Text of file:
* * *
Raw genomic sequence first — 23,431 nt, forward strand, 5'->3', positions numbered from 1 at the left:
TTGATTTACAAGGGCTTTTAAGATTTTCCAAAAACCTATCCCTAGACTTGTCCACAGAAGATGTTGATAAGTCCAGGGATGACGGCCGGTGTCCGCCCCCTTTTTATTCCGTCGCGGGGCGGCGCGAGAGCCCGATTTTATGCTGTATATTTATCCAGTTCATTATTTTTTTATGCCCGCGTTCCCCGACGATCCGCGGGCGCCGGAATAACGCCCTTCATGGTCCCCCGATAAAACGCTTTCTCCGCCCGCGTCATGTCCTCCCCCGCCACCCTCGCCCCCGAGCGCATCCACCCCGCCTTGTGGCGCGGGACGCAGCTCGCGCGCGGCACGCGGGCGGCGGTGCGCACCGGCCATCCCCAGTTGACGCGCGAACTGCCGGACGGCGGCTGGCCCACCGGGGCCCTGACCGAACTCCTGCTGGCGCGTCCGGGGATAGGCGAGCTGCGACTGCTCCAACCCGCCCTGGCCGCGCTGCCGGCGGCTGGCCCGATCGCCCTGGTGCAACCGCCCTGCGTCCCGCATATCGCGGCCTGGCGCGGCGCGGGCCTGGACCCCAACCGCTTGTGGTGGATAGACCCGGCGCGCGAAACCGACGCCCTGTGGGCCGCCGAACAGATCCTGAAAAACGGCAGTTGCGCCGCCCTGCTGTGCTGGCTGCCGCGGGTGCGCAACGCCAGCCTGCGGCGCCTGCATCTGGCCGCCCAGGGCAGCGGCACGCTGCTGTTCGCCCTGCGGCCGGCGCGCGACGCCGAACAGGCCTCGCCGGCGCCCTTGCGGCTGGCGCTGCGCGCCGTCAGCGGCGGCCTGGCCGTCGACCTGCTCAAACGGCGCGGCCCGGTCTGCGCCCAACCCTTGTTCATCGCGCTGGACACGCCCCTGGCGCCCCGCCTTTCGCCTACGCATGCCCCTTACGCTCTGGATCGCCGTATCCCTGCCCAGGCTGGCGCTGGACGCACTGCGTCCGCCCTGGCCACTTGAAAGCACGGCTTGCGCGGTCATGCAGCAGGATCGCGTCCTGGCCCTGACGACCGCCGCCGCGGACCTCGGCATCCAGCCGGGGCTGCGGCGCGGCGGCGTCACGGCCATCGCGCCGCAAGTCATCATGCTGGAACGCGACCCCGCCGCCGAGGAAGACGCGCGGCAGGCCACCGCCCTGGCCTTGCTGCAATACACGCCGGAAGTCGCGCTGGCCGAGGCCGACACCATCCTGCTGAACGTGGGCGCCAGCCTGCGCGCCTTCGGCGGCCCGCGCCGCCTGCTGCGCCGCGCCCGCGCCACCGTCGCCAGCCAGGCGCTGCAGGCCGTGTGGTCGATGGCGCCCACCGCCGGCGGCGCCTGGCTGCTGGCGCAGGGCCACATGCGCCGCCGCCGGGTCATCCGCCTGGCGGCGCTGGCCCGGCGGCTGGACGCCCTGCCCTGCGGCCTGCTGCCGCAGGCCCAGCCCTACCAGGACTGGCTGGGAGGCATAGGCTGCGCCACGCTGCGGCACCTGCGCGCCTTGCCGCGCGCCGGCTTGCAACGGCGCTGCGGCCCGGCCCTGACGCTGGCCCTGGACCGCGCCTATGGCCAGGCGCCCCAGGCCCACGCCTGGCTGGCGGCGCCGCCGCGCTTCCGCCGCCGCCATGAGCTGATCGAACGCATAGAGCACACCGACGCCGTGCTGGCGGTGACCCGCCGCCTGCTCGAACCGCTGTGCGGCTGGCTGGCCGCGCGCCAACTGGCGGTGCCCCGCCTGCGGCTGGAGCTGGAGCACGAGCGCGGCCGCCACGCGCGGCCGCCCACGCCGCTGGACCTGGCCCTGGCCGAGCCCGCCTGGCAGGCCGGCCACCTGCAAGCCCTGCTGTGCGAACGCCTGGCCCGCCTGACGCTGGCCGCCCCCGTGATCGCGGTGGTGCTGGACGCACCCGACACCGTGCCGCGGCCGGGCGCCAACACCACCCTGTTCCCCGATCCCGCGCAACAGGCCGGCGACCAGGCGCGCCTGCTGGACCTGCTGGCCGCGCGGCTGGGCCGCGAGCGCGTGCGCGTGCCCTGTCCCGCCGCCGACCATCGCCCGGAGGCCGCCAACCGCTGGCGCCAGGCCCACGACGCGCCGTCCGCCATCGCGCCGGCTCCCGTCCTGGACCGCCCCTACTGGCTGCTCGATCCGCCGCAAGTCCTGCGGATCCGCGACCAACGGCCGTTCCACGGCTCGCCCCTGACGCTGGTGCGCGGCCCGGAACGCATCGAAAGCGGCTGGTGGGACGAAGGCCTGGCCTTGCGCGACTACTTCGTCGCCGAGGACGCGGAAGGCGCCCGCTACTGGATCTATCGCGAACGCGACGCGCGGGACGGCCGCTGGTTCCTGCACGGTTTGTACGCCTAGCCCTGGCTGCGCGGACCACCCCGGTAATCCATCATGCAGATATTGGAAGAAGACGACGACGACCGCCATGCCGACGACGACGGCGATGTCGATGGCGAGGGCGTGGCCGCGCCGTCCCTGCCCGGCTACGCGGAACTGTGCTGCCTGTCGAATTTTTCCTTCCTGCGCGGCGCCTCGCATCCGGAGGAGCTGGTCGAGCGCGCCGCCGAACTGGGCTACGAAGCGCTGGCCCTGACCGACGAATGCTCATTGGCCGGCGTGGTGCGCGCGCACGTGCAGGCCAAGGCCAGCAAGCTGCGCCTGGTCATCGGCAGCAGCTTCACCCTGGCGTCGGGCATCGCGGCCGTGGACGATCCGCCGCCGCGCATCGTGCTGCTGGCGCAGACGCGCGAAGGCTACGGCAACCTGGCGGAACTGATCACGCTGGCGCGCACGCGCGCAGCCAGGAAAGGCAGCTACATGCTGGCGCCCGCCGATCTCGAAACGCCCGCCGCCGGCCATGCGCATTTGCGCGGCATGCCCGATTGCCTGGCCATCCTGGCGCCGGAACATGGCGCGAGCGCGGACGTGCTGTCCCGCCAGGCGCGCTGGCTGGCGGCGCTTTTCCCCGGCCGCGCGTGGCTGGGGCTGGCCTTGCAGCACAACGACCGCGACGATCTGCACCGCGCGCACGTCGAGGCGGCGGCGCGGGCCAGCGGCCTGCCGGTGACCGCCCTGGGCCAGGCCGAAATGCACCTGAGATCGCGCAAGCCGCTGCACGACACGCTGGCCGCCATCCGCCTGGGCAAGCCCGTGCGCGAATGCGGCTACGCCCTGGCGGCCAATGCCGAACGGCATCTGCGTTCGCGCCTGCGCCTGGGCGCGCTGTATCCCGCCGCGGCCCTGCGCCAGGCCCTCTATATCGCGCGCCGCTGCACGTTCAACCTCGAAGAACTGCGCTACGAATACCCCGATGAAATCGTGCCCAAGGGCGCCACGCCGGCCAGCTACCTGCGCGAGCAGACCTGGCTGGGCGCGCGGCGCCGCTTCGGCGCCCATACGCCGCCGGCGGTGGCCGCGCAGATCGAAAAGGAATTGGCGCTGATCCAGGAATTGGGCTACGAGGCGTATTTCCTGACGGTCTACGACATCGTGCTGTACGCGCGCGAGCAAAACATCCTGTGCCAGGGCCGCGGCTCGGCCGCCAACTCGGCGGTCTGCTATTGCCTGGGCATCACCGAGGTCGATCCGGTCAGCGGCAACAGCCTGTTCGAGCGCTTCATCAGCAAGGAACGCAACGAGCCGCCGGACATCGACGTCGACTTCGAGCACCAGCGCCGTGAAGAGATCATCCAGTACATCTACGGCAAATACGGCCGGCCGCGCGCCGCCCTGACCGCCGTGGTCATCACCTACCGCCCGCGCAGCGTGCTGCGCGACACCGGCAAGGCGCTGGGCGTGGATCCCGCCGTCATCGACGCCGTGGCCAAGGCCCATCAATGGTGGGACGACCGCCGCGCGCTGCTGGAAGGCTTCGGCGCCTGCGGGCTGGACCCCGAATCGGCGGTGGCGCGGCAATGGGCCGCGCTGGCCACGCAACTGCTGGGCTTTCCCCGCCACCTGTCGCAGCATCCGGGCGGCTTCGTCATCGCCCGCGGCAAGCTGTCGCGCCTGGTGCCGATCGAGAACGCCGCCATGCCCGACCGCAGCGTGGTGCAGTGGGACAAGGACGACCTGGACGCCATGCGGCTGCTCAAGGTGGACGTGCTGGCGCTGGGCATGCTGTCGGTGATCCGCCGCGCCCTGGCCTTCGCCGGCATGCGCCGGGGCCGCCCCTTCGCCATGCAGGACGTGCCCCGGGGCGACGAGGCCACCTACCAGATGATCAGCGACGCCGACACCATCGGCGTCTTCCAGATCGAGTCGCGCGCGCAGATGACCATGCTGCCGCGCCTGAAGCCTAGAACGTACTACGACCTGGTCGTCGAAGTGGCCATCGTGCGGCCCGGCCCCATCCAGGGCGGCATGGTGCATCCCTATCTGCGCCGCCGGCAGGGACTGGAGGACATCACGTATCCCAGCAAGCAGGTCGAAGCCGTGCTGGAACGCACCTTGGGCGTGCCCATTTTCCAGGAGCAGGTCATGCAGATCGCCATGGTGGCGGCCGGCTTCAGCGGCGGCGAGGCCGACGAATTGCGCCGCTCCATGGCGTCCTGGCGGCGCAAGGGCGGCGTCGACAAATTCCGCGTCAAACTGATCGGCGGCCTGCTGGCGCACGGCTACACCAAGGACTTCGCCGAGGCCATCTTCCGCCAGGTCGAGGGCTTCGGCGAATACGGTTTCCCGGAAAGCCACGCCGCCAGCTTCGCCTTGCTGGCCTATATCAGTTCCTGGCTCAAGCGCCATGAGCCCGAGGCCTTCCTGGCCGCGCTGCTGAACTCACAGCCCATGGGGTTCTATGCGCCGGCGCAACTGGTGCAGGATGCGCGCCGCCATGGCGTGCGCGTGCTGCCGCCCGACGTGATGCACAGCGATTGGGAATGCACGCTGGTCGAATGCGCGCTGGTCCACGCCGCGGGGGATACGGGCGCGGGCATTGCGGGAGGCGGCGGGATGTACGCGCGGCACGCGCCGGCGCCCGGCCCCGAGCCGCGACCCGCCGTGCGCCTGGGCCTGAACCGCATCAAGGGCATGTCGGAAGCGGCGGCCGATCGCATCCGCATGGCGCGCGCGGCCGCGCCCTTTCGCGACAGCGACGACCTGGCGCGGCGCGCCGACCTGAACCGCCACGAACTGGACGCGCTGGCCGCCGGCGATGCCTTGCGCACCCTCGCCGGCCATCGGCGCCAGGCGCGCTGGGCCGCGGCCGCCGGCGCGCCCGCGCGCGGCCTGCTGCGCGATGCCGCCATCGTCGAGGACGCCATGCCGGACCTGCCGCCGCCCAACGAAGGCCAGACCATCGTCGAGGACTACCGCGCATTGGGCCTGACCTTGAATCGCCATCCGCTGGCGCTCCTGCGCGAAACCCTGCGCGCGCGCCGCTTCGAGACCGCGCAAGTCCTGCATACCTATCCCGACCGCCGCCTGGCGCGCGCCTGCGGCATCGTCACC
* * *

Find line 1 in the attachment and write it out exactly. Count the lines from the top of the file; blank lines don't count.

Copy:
Raw genomic sequence first — 23,431 nt, forward strand, 5'->3', positions numbered from 1 at the left: